Published in the six Nashoba Publishing papers on Friday, 21 December 2001
As I write, the sky is gray; snow threatens. It's been unseasonably warm; the ground isn't even frozen. Airy Campanula rotundifolia still keep opening their tiny blue bells here and there. I started to cut down the flower stem of a smooth aster (A. laevis), since the leaves on it were brown tatters... but discovered that the stem was still green and pliable; the plant had not withdrawn all its energy into the roots yet. It's a tough native; I dug up a couple from the roadside years ago; now it's all over my garden. It could probably take being chopped off green, but I hate to meddle with its natural process.
When the tops of my perennials die, I prefer to cut down the brown rags; this year I may wait till spring. It doesn't make any difference to the plants; I just like the look of the garden cleared out. Before it snows, the effect becomes the simple elegance of evergreen plants, rock walls, undulating paths, and lawn. After it snows, the sweep of snow is unbroken by straggly brown dead stems poking up.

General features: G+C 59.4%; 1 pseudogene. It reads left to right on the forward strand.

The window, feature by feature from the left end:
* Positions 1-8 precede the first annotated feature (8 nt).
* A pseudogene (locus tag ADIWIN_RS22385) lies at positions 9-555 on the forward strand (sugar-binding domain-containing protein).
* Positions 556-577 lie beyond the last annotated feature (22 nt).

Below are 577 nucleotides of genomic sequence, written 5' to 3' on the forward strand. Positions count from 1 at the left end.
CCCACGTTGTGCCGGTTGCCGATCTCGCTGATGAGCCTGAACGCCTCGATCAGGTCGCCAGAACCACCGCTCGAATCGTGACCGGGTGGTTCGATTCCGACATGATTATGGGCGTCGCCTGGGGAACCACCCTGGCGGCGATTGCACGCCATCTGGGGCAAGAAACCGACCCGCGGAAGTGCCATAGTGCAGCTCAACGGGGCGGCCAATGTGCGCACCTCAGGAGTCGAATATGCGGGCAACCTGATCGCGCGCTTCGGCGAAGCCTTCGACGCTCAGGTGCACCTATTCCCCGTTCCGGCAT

Ward is vacuuming the variegated periwinkle; its sparkle emerges from the fallen leaves. Our next door neighbors are doing what last-minute yard work they can, too, before snow. We're supposed to get four to eight inches tonight. Will it stay; will this be the beginning of a white season? Or will we see the ground, and the low-growing plants, reemerge before spring?
In any case, we feel the change coming, deep in some part of our brain that has always responded to the weather. It feels right to be out in it, doing something in the yard to acknowledge the gathering storm.
There's a lot that won't get done, for example leaves are still deep on the flower beds in the back yard. I have struggled against growing disability all fall, hoping to get the leaves removed but finally now I feel ready to let it go, to decide this is an opportunity to learn what will be smothered by leaves and what is tough enough to take it. The wildflower bed does fine every year without ever getting the leaves off it; I can definitely use having more of my garden work that way. I'll never know until I take the risk.
So let it snow. Just as it feels right to prepare, it also feels right to stop, to enter the garden's season of rest.
© Copyright 2001 Catherine Holmes Clark